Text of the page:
Cameras are barred from criminal court proceedings in Maryland, but a bill introduced in the House of Delegates seeks to allow media representatives to record criminal sentencing proceedings with permission of the court.
“As the press association, we always feel like more transparency is better,” said Rebecca Snyder, executive director of the Maryland-Delaware-D.C. Press Association.
Snyder said the press association is cautiously optimistic about House Bill 81, which appears to provide straightforward instructions for media outlets.
The bill, sponsored by Del. Frank Conaway Jr., D-Baltimore City, provides an exception to Maryland’s prohibition on cameras in the courtroom and allows media coverage by “a news-gathering or educational entity” of criminal sentencings.
The media outlet must file a written request with the clerk of the court at least 24 hours prior to the start of the hearing, according to the bill, and identify the hearing, dates, pooling arrangements, equipment and media representative attending the hearing. The clerk is then instructed to notify the parties, and the presiding judge can grant or deny the request.
The Maryland Judiciary is opposed to the bill, according to spokeswoman Terri Charles, and Baltimore City District Judge Nathan Braverman will testify on behalf of the Judiciary during the bill’s hearing Wednesday before the House Judiciary Committee.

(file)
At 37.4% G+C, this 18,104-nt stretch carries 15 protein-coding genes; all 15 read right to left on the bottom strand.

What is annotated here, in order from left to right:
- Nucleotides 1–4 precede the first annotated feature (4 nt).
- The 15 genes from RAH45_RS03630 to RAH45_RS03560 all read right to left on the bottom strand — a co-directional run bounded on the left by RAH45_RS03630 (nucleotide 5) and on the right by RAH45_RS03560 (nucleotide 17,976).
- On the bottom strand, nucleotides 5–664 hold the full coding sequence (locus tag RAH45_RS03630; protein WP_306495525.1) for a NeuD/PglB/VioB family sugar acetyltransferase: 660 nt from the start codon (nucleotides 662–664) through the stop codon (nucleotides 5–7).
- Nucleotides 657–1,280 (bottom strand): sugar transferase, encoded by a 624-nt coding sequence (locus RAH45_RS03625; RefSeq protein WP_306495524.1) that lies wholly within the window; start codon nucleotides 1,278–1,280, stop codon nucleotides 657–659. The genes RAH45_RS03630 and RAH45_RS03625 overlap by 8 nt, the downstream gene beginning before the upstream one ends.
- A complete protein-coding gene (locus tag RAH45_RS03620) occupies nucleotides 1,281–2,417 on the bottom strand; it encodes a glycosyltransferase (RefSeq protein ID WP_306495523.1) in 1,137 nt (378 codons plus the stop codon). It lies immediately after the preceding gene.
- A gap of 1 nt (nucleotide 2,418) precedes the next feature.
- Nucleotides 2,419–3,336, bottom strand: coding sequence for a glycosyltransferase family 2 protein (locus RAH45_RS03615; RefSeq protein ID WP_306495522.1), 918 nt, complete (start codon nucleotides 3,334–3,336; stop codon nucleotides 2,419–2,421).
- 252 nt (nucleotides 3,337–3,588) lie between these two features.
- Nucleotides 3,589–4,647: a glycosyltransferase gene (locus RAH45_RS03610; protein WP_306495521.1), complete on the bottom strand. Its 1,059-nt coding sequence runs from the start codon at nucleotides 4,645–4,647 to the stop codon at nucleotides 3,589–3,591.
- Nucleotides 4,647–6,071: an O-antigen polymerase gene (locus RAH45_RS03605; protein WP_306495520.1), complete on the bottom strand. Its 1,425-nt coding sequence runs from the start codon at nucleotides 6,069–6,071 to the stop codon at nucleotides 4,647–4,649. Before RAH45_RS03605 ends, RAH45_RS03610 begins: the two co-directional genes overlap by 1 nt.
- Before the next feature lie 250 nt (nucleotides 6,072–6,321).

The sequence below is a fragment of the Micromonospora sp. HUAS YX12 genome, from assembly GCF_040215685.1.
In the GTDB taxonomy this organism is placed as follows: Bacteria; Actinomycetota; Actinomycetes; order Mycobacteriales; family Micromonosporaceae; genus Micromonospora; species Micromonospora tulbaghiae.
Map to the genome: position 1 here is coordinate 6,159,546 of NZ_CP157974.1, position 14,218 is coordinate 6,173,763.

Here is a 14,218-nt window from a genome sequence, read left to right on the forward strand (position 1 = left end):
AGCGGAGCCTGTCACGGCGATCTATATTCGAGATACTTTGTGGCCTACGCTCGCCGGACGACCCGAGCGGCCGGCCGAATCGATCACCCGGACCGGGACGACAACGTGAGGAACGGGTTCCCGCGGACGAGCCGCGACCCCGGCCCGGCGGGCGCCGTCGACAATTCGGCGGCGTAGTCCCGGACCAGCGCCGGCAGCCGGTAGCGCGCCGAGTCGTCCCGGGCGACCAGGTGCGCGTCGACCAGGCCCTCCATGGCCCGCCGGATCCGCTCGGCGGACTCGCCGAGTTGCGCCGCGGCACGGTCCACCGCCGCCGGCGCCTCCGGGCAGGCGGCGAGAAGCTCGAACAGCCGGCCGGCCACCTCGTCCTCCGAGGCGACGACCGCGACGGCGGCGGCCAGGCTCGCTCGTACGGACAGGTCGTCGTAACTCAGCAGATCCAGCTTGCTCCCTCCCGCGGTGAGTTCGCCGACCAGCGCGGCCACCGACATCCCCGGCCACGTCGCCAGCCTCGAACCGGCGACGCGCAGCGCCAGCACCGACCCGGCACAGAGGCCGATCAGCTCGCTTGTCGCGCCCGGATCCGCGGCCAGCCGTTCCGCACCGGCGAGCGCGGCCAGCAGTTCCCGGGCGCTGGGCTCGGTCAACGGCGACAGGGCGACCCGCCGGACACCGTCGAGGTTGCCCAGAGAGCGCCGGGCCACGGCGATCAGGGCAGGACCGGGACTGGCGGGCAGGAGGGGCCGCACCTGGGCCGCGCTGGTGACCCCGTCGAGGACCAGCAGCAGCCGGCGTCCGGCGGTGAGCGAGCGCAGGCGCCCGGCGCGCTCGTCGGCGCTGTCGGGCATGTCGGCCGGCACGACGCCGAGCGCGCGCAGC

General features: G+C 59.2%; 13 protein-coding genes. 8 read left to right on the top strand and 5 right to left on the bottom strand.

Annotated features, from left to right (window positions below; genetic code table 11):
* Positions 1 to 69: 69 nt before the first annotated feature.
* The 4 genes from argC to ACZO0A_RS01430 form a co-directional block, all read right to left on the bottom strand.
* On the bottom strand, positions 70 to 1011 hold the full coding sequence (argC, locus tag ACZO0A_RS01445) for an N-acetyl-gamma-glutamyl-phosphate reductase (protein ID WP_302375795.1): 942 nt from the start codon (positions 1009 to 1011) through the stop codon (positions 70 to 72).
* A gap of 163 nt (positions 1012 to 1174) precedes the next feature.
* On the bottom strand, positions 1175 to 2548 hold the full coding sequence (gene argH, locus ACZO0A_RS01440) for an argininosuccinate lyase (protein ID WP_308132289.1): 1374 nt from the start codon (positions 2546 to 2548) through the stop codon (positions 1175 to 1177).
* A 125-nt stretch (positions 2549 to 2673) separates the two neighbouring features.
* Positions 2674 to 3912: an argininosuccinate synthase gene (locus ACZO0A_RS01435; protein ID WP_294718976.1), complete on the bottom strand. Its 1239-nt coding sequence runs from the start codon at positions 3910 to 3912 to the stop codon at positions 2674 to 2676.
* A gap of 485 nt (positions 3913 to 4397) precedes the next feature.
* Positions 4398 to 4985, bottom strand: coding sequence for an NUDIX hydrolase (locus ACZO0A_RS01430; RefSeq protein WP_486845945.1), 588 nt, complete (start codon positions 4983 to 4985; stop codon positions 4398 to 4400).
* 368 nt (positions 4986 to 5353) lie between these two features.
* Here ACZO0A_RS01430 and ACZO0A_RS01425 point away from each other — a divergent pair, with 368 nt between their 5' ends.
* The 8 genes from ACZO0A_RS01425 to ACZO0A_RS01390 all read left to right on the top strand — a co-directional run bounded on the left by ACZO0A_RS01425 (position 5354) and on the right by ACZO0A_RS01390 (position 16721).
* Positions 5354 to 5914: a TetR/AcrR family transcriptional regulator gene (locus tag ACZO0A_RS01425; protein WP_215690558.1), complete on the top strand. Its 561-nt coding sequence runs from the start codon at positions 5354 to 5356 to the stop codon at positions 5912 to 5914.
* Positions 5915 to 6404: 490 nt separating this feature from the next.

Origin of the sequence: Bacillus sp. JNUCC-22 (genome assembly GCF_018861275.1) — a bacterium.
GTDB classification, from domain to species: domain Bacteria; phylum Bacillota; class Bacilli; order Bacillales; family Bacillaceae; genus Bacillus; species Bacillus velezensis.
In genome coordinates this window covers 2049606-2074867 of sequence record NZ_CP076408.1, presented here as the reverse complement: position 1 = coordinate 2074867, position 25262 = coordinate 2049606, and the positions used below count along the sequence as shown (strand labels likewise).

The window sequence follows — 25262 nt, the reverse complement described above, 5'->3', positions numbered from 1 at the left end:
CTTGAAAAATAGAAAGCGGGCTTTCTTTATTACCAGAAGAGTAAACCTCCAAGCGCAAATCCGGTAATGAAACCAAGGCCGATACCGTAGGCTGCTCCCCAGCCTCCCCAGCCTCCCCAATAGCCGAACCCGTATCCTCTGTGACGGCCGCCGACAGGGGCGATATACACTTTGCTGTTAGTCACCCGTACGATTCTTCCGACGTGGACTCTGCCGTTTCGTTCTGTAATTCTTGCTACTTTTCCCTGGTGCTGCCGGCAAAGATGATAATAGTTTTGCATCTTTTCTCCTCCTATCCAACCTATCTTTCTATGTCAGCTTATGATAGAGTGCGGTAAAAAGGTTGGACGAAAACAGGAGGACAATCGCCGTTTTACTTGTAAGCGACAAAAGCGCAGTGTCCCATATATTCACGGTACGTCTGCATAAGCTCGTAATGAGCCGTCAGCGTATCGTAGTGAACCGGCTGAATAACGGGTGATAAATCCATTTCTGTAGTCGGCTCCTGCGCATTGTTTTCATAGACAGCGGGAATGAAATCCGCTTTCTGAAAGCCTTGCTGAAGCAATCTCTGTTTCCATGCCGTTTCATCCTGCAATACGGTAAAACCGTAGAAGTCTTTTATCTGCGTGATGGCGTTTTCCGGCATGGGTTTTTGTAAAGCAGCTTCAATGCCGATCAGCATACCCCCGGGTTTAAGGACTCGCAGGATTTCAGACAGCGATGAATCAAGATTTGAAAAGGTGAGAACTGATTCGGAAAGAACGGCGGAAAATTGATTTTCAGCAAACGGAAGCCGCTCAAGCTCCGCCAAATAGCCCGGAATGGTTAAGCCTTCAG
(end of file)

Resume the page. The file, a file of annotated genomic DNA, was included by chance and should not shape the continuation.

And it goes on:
Braverman was the chair of a committee tasked with studying media coverage of criminal proceedings in 2007 and the possibility of extending coverage to permit photography and electronic broadcasting.
The committee’s 2008 report specifically references “undue emphasis on the sentencing phase of the proceeding” as the portion of a trial most vulnerable to commercial exploitation.
“The sentencing judge or jury in these types of cases hear the most humiliating and heart-rending victim impact testimony that is of no interest to the general public, except to satisfy a prurient interest in the suffering of others,” the report states.
The committee concluded that the Judiciary should oppose any revision to the criminal procedure article.
A similar bill was last introduced in 2008 and received an unfavorable report from the House Judiciary Committee.
But Snyder said that, as technology has changed since 2008, so has reporting. Online coverage, including video, and social media have become increasingly important tools in the intervening years.
“Eight years ago, that’s a lifetime ago in terms of how reporters tell stories,” she said.
Conaway, the bill’s sponsor, did not respond to requests for comment Friday.